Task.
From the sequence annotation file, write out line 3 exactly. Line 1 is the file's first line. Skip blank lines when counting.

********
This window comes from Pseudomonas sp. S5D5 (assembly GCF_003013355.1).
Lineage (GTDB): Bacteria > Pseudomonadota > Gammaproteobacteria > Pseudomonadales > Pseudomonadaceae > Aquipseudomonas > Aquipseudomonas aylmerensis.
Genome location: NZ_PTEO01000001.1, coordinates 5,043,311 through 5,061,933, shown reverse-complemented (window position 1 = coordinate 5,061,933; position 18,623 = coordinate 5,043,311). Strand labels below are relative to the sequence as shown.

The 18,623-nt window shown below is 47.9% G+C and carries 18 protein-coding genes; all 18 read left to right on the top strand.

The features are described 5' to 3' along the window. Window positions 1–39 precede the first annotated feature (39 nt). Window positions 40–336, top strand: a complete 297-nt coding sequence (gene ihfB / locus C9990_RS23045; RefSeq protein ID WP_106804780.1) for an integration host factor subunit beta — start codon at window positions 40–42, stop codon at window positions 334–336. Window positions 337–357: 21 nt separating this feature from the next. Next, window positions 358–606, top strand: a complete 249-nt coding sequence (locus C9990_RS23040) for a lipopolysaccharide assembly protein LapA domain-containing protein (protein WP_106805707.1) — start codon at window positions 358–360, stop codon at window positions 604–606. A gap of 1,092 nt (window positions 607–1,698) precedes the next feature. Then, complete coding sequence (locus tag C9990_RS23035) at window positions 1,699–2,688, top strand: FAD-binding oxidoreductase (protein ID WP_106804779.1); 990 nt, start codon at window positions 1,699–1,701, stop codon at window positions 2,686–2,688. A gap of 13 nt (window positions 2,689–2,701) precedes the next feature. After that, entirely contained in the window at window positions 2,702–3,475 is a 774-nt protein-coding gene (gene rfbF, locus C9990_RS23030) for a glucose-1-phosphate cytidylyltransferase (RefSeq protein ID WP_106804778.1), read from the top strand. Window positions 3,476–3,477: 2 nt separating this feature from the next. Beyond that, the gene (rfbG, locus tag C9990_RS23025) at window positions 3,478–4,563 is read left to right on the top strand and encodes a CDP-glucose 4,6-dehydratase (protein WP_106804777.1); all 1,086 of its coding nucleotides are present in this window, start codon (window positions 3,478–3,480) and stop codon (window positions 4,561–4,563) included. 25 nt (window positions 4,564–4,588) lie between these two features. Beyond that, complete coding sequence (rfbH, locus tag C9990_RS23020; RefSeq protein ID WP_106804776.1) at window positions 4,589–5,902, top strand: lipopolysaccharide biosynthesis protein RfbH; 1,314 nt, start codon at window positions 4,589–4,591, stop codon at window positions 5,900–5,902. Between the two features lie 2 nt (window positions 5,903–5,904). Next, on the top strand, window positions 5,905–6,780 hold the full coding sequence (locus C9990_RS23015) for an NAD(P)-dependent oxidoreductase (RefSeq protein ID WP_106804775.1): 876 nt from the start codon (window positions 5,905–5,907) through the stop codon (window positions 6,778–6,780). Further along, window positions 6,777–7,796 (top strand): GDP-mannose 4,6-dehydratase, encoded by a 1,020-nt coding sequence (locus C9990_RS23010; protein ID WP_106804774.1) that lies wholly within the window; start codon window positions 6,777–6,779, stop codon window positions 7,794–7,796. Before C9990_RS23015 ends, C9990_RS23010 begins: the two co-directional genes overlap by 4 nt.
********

Genome location: NZ_PTEO01000001.1, coordinates 5,043,311 through 5,061,933, shown reverse-complemented (window position 1 = coordinate 5,061,933; position 18,623 = coordinate 5,043,311). Strand labels below are relative to the sequence as shown.